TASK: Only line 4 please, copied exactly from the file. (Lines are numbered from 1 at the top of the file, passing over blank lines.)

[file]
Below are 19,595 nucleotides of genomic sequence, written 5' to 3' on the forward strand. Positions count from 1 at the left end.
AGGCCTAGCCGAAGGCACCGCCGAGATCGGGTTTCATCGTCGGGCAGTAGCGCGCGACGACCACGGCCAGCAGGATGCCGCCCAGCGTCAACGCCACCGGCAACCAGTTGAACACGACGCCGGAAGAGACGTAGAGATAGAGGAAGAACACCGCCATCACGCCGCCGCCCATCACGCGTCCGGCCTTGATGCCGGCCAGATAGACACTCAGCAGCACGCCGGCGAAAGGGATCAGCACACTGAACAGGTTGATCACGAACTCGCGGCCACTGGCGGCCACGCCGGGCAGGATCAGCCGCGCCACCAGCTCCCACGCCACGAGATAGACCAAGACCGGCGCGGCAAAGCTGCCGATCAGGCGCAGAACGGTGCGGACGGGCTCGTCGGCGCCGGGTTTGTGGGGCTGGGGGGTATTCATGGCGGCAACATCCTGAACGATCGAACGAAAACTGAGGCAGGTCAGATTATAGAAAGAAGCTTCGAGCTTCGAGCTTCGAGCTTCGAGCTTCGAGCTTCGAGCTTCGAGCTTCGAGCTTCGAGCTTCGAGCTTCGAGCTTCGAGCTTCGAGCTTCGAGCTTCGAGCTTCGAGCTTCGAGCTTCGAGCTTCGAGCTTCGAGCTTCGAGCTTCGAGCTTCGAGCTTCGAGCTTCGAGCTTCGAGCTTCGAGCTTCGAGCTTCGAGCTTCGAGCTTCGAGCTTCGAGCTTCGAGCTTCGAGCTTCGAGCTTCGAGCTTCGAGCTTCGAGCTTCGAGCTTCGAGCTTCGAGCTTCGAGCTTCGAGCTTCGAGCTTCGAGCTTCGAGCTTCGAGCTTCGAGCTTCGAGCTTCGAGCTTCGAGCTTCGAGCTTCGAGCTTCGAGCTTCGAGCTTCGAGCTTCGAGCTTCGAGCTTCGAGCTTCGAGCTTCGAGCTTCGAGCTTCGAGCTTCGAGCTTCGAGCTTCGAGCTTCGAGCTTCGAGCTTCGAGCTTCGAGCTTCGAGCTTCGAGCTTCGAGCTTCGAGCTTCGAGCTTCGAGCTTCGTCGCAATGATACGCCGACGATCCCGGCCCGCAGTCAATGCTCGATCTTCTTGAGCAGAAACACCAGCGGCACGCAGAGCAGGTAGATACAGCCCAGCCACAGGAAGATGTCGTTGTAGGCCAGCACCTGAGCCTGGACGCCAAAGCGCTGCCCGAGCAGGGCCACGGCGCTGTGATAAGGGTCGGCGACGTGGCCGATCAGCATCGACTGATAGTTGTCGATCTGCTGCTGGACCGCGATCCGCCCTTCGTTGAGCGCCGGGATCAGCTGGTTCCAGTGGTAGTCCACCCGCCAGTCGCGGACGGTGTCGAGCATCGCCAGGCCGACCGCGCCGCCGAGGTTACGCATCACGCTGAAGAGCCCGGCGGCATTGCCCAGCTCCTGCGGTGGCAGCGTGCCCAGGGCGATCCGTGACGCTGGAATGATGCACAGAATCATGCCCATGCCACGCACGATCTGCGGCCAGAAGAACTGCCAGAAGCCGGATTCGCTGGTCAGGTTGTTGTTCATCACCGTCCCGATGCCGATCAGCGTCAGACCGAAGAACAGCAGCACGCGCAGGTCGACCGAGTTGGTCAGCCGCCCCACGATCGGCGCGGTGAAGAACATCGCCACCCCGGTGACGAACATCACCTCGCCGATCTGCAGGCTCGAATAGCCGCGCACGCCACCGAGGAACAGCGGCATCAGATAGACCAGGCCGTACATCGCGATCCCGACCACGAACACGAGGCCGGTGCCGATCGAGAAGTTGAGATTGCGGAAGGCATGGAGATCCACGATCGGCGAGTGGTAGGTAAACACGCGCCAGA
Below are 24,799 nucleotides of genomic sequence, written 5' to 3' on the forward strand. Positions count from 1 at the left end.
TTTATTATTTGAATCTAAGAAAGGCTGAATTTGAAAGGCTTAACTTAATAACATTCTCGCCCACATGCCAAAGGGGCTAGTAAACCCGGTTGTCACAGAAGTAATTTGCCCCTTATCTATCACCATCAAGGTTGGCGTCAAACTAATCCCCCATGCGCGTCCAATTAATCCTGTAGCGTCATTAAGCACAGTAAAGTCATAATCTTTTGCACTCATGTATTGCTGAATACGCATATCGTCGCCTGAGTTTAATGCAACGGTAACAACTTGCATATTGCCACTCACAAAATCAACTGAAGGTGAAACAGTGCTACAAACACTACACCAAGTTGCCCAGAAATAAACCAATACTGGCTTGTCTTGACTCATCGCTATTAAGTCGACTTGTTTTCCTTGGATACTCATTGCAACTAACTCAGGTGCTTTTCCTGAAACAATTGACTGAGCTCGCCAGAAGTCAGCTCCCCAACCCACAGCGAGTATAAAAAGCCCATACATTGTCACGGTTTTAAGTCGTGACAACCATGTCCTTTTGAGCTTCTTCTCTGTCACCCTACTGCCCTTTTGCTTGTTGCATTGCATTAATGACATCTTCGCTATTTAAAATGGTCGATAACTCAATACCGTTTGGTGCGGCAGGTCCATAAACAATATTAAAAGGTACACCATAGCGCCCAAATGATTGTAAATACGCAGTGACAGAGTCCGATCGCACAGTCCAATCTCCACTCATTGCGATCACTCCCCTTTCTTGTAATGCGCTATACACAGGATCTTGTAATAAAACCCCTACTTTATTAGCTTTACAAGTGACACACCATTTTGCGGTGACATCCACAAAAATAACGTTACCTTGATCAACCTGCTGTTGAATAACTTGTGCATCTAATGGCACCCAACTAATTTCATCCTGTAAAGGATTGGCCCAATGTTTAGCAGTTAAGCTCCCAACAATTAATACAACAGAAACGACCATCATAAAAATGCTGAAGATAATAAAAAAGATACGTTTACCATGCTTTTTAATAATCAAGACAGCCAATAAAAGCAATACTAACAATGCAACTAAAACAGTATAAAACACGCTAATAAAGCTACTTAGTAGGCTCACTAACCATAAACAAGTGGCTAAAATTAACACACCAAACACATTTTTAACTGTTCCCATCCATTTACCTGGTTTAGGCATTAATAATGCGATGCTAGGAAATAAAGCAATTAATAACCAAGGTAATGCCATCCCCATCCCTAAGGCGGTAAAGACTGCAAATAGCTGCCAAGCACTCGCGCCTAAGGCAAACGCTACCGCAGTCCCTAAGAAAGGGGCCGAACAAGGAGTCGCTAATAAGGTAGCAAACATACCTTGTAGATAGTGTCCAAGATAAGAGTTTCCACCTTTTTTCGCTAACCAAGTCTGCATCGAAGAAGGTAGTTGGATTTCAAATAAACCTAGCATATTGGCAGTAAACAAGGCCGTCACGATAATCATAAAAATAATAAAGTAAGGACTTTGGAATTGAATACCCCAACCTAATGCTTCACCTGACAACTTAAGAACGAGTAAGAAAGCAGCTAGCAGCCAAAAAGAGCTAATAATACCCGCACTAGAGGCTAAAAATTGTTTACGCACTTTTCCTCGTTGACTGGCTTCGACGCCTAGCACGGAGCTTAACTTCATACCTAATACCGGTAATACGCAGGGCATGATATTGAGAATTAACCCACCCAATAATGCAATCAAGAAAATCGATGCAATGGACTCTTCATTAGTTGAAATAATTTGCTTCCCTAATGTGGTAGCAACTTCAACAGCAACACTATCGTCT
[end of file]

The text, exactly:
TTTATTATTTGAATCTAAGAAAGGCTGAATTTGAAAGGCTTAACTTAATAACATTCTCGCCCACATGCCAAAGGGGCTAGTAAACCCGGTTGTCACAGAAGTAATTTGCCCCTTATCTATCACCATCAAGGTTGGCGTCAAACTAATCCCCCATGCGCGTCCAATTAATCCTGTAGCGTCATTAAGCACAGTAAAGTCATAATCTTTTGCACTCATGTATTGCTGAATACGCATATCGTCGCCTGAGTTTAATGCAACGGTAACAACTTGCATATTGCCACTCACAAAATCAACTGAAGGTGAAACAGTGCTACAAACACTACACCAAGTTGCCCAGAAATAAACCAATACTGGCTTGTCTTGACTCATCGCTATTAAGTCGACTTGTTTTCCTTGGATACTCATTGCAACTAACTCAGGTGCTTTTCCTGAAACAATTGACTGAGCTCGCCAGAAGTCAGCTCCCCAACCCACAGCGAGTATAAAAAGCCCATACATTGTCACGGTTTTAAGTCGTGACAACCATGTCCTTTTGAGCTTCTTCTCTGTCACCCTACTGCCCTTTTGCTTGTTGCATTGCATTAATGACATCTTCGCTATTTAAAATGGTCGATAACTCAATACCGTTTGGTGCGGCAGGTCCATAAACAATATTAAAAGGTACACCATAGCGCCCAAATGATTGTAAATACGCAGTGACAGAGTCCGATCGCACAGTCCAATCTCCACTCATTGCGATCACTCCCCTTTCTTGTAATGCGCTATACACAGGATCTTGTAATAAAACCCCTACTTTATTAGCTTTACAAGTGACACACCATTTTGCGGTGACATCCACAAAAATAACGTTACCTTGATCAACCTGCTGTTGAATAACTTGTGCATCTAATGGCACCCAACTAATTTCATCCTGTAAAGGATTGGCCCAATGTTTAGCAGTTAAGCTCCCAACAATTAATACAACAGAAACGACCATCATAAAAATGCTGAAGATAATAAAAAAGATACGTTTACCATGCTTTTTAATAATCAAGACAGCCAATAAAAGCAATACTAACAATGCAACTAAAACAGTATAAAACACGCTAATAAAGCTACTTAGTAGGCTCACTAACCATAAACAAGTGGCTAAAATTAACACACCAAACACATTTTTAACTGTTCCCATCCATTTACCTGGTTTAGGCATTAATAATGCGATGCTAGGAAATAAAGCAATTAATAACCAAGGTAATGCCATCCCCATCCCTAAGGCGGTAAAGACTGCAAATAGCTGCCAAGCACTCGCGCCTAAGGCAAACGCTACCGCAGTCCCTAAGAAAGGGGCCGAACAAGGAGTCGCTAATAAGGTAGCAAACATACCTTGTAGATAGTGTCCAAGATAAGAGTTTCCACCTTTTTTCGCTAACCAAGTCTGCATCGAAGAAGGTAGTTGGATTTCAAATAAACCTAGCATATTGGCAGTAAACAAGGCCGTCACGATAATCATAAAAATAATAAAGTAAGGACTTTGGAATTGAATACCCCAACCTAATGCTTCACCTGACAACTTAAGAACGAGTAAGAAAGCAGCTAGCAGCCAAAAAGAGCTAATAATACCCGCACTAGAGGCTAAAAATTGTTTACGCACTTTTCCTCGTTGACTGGCTTCGACGCCTAGCACGGAGCTTAACTTCATACCTAATACCGGTAATACGCAGGGCATGATATTGAGAATTAACCCACCCAATAATGCAATCAAGAAAATCGATGCAATGGACTCTTCATTAGTTGAAATAATTTGCTTCCCTAATGTGGTAGCAACTTCAACAGCAACACTATCGTCT